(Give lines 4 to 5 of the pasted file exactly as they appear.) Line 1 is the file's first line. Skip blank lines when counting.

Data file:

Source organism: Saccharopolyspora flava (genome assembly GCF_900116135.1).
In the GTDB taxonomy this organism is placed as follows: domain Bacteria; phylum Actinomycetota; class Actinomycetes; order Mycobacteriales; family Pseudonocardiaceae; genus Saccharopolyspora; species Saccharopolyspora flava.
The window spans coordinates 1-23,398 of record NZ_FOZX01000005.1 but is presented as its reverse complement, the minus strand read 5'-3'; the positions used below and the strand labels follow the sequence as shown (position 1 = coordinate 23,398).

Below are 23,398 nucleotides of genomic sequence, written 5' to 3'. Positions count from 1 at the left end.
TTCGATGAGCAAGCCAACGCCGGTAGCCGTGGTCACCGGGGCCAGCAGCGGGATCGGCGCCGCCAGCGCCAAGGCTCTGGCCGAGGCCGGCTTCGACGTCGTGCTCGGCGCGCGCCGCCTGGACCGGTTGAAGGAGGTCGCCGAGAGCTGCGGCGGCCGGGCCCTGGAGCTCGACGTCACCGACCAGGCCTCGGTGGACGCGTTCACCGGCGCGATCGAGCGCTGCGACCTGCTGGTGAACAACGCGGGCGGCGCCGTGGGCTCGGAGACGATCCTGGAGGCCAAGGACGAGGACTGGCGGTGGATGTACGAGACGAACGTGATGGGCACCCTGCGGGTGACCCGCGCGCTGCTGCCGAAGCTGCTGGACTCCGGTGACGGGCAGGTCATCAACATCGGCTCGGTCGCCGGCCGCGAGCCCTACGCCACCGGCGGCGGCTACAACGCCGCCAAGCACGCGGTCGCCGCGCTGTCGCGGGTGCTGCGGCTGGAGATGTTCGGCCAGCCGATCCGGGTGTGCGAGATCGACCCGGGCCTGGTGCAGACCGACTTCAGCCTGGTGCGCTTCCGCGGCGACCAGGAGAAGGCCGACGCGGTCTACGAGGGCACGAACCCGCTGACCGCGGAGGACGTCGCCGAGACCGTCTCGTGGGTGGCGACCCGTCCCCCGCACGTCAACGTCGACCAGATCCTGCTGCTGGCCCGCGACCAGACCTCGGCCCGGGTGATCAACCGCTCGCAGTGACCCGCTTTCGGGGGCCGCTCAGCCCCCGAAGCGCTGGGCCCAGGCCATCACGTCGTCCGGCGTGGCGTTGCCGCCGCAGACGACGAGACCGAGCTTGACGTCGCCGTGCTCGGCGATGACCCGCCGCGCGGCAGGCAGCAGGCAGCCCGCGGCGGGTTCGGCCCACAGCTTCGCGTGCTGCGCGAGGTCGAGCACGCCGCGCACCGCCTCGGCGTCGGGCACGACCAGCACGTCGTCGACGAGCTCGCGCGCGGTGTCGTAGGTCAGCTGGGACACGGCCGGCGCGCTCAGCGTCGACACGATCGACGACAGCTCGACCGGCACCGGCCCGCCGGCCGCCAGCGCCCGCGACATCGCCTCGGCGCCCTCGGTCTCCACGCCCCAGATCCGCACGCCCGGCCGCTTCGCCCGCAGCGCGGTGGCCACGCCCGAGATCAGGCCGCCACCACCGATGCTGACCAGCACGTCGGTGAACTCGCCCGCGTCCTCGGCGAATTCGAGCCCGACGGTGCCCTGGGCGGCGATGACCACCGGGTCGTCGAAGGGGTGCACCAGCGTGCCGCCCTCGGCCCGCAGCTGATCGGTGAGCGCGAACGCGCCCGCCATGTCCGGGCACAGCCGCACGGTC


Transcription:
Below are 23,398 nucleotides of genomic sequence, written 5' to 3'. Positions count from 1 at the left end.
TTCGATGAGCAAGCCAACGCCGGTAGCCGTGGTCACCGGGGCCAGCAGCGGGATCGGCGCCGCCAGCGCCAAGGCTCTGGCCGAGGCCGGCTTCGACGTCGTGCTCGGCGCGCGCCGCCTGGACCGGTTGAAGGAGGTCGCCGAGAGCTGCGGCGGCCGGGCCCTGGAGCTCGACGTCACCGACCAGGCCTCGGTGGACGCGTTCACCGGCGCGATCGAGCGCTGCGACCTGCTGGTGAACAACGCGGGCGGCGCCGTGGGCTCGGAGACGATCCTGGAGGCCAAGGACGAGGACTGGCGGTGGATGTACGAGACGAACGTGATGGGCACCCTGCGGGTGACCCGCGCGCTGCTGCCGAAGCTGCTGGACTCCGGTGACGGGCAGGTCATCAACATCGGCTCGGTCGCCGGCCGCGAGCCCTACGCCACCGGCGGCGGCTACAACGCCGCCAAGCACGCGGTCGCCGCGCTGTCGCGGGTGCTGCGGCTGGAGATGTTCGGCCAGCCGATCCGGGTGTGCGAGATCGACCCGGGCCTGGTGCAGACCGACTTCAGCCTGGTGCGCTTCCGCGGCGACCAGGAGAAGGCCGACGCGGTCTACGAGGGCACGAACCCGCTGACCGCGGAGGACGTCGCCGAGACCGTCTCGTGGGTGGCGACCCGTCCCCCGCACGTCAACGTCGACCAGATCCTGCTGCTGGCCCGCGACCAGACCTCGGCCCGGGTGATCAACCGCTCGCAGTGACCCGCTTTCGGGGGCCGCTCAGCCCCCGAAGCGCTGGGCCCAGGCCATCACGTCGTCCGGCGTGGCGTTGCCGCCGCAGACGACGAGACCGAGCTTGACGTCGCCGTGCTCGGCGATGACCCGCCGCGCGGCAGGCAGCAGGCAGCCCGCGGCGGGTTCGGCCCACAGCTTCGCGTGCTGCGCGAGGTCGAGCACGCCGCGCACCGCCTCGGCGTCGGGCACGACCAGCACGTCGTCGACGAGCTCGCGCGCGGTGTCGTAGGTCAGCTGGGACACGGCCGGCGCGCTCAGCGTCGACACGATCGACGACAGCTCGACCGGCACCGGCCCGCCGGCCGCCAGCGCCCGCGACATCGCCTCGGCGCCCTCGGTCTCCACGCCCCAGATCCGCACGCCCGGCCGCTTCGCCCGCAGCGCGGTGGCCACGCCCGAGATCAGGCCGCCACCACCGATGCTGACCAGCACGTCGGTGAACTCGCCCGCGTCCTCGGCGAATTCGAGCCCGACGGTGCCCTGGGCGGCGATGACCACCGGGTCGTCGAAGGGGTGCACCAGCGTGCCGCCCTCGGCCCGCAGCTGATCGGTGAGCGCGAACGCGCCCGCCATGTCCGGGCACAGCCGCACGGTC